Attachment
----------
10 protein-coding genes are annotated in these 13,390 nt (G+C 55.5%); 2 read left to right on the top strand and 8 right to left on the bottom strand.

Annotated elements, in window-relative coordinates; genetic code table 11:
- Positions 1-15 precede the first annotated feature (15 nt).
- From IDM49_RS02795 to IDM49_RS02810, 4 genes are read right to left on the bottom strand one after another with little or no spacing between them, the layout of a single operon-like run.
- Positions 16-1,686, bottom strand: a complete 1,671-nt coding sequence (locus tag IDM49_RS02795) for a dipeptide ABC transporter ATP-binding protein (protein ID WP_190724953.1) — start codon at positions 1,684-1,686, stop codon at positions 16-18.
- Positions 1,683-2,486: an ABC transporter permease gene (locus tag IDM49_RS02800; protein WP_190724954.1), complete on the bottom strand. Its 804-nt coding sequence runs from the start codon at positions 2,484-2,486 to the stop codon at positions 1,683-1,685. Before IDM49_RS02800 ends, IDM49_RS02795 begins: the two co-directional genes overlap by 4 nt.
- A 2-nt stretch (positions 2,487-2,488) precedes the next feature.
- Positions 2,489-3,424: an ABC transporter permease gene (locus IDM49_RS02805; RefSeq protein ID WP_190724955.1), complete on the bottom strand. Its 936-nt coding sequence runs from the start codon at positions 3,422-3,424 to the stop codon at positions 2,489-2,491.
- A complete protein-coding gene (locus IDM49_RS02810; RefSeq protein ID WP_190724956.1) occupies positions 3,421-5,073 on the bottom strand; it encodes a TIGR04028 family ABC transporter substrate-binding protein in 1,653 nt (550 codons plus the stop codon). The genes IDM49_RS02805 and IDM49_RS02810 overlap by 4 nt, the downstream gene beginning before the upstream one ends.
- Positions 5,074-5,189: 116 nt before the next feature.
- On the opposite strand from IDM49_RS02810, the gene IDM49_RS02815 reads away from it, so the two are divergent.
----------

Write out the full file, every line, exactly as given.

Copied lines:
10 protein-coding genes are annotated in these 13,390 nt (G+C 55.5%); 2 read left to right on the top strand and 8 right to left on the bottom strand.

Annotated elements, in window-relative coordinates; genetic code table 11:
- Positions 1-15 precede the first annotated feature (15 nt).
- From IDM49_RS02795 to IDM49_RS02810, 4 genes are read right to left on the bottom strand one after another with little or no spacing between them, the layout of a single operon-like run.
- Positions 16-1,686, bottom strand: a complete 1,671-nt coding sequence (locus tag IDM49_RS02795) for a dipeptide ABC transporter ATP-binding protein (protein ID WP_190724953.1) — start codon at positions 1,684-1,686, stop codon at positions 16-18.
- Positions 1,683-2,486: an ABC transporter permease gene (locus tag IDM49_RS02800; protein WP_190724954.1), complete on the bottom strand. Its 804-nt coding sequence runs from the start codon at positions 2,484-2,486 to the stop codon at positions 1,683-1,685. Before IDM49_RS02800 ends, IDM49_RS02795 begins: the two co-directional genes overlap by 4 nt.
- A 2-nt stretch (positions 2,487-2,488) precedes the next feature.
- Positions 2,489-3,424: an ABC transporter permease gene (locus IDM49_RS02805; RefSeq protein ID WP_190724955.1), complete on the bottom strand. Its 936-nt coding sequence runs from the start codon at positions 3,422-3,424 to the stop codon at positions 2,489-2,491.
- A complete protein-coding gene (locus IDM49_RS02810; RefSeq protein ID WP_190724956.1) occupies positions 3,421-5,073 on the bottom strand; it encodes a TIGR04028 family ABC transporter substrate-binding protein in 1,653 nt (550 codons plus the stop codon). The genes IDM49_RS02805 and IDM49_RS02810 overlap by 4 nt, the downstream gene beginning before the upstream one ends.
- Positions 5,074-5,189: 116 nt before the next feature.
- On the opposite strand from IDM49_RS02810, the gene IDM49_RS02815 reads away from it, so the two are divergent.